A new Los Angeles City ordinance makes throwing a Frisbee or ball on LA City beaches a crime punishable by a $1000 dollar fine. Of course, should you fail to pay the fine, armed men dressed in black costumes will throw you into a cage.
The new ordinance violates a principle of law called “mens rea.” Actually, the violation of mens rea pretty much applies to all laws that do not involve theft or violence. At any rate, mens rea means “guilty mind.” Ergo, in order for something to be considered criminal, the person engaging in the activity should have an understanding that what they are doing is inherently wrong.
Originally this principle came about by simply looking at the golden rule. Say if a person did something to another person, if a reasonable person wouldn’t want that act done to themselves, it leads to the conclusion that the actor should have known better. In modern law, this principle has been subverted and turned completely on its head. As wiki points out for us, the test now means:
Prior to the 1960s, mens rea in the United States was a very slippery, vague and confused concept. Since then, the formulation of mens rea set forth in the Model Penal Code has been highly influential throughout North America in clarifying the discussion of the different modes of culpability.
- Purposefully: the actor has the “conscious object” of engaging in conduct and believes or hopes that the attendant circumstances exist.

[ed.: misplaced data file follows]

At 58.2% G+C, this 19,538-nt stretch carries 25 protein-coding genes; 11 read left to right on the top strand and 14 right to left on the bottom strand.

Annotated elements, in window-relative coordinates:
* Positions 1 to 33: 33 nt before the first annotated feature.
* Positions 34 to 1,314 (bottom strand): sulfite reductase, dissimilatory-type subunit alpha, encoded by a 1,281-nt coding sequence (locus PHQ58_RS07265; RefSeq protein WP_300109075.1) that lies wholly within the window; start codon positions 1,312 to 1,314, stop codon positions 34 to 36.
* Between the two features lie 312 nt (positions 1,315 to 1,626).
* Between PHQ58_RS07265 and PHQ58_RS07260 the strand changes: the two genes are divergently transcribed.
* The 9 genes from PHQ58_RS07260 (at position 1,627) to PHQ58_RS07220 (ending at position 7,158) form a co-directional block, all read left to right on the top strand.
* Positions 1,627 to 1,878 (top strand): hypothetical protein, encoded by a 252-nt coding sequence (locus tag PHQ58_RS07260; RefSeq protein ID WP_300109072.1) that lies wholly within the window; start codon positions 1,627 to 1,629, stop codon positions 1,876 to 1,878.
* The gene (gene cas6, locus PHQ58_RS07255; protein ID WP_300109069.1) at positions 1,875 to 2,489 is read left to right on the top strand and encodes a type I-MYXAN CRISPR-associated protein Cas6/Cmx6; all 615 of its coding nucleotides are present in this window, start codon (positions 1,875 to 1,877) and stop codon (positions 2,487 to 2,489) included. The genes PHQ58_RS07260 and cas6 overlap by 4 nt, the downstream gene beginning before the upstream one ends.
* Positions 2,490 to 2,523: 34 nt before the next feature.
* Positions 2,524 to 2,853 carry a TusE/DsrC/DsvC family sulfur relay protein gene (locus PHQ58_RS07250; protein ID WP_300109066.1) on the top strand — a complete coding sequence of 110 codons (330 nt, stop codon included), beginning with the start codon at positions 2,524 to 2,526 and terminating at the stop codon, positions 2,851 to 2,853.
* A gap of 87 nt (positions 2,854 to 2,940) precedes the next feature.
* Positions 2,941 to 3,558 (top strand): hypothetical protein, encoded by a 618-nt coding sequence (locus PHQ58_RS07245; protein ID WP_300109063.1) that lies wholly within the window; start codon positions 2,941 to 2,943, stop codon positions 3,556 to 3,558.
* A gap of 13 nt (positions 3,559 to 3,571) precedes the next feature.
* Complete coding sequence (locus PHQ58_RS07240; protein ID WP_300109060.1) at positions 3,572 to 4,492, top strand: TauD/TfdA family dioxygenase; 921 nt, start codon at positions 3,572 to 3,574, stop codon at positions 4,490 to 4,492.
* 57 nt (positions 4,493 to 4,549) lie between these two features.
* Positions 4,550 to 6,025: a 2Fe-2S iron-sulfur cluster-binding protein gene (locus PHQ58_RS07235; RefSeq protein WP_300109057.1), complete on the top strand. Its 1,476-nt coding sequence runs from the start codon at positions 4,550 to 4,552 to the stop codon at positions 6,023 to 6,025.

- Knowingly: the actor is practically certain that his conduct will lead to the result.
- Recklessly: the actor is aware that the attendant circumstances exist, but nevertheless engages in the conduct that a “law-abiding person” would have refrained from.
- Negligently: the actor is unaware of the attendant circumstances and the consequences of his conduct, but a “reasonable person” would have been aware.
- Strict liability: the actor engaged in conduct and his mental state is irrelevant.
I submit to you that no reasonable person could possibly construe throwing a Frisbee on a public beach to be a crime. Throwing a Frisbee near some third party and then running them over as you attempt to catch it SHOULD be something that has consequences for negligent behavior. However, that is not what this fine is all about. People throw Frisbees on crowded beaches all the time and never hurt anyone in their play. No one in their right mind (other than LA County bureaucrats) would ever construe simply throwing a Frisbee to be a criminal act.
Since no one with more than two brain cells would ever think that throwing a Frisbee is a crime, the ordinance itself violates the mens rea principle. I also submit to you that drug laws, gun laws, and all permits also violate the mens rea principle. I want to point out that it doesn’t matter if the city posts signs all over the beaches warning people that throwing a Frisbee is a crime as far as violating this principle is concerned. Since the law itself violates the principle, by common law definition it can’t be magically turned into a crime simply because the city says so.
Not that my argument matters. Men with guns say throwing a Frisbee is a crime and if you engage in said act, they will expropriate $1000 dollars from your hide one way or another.
Because Amerika is the land of the free.
Oh yes, I forgot to mention that the ordinance also makes digging a hole in the sand deeper than 18 inches a crime – just in case you were planning on taking your kids to the beach so they could build sand castles.
exceptions for designated areas, permits, water polo in the ocean, and permission from fire chief/lifeguards.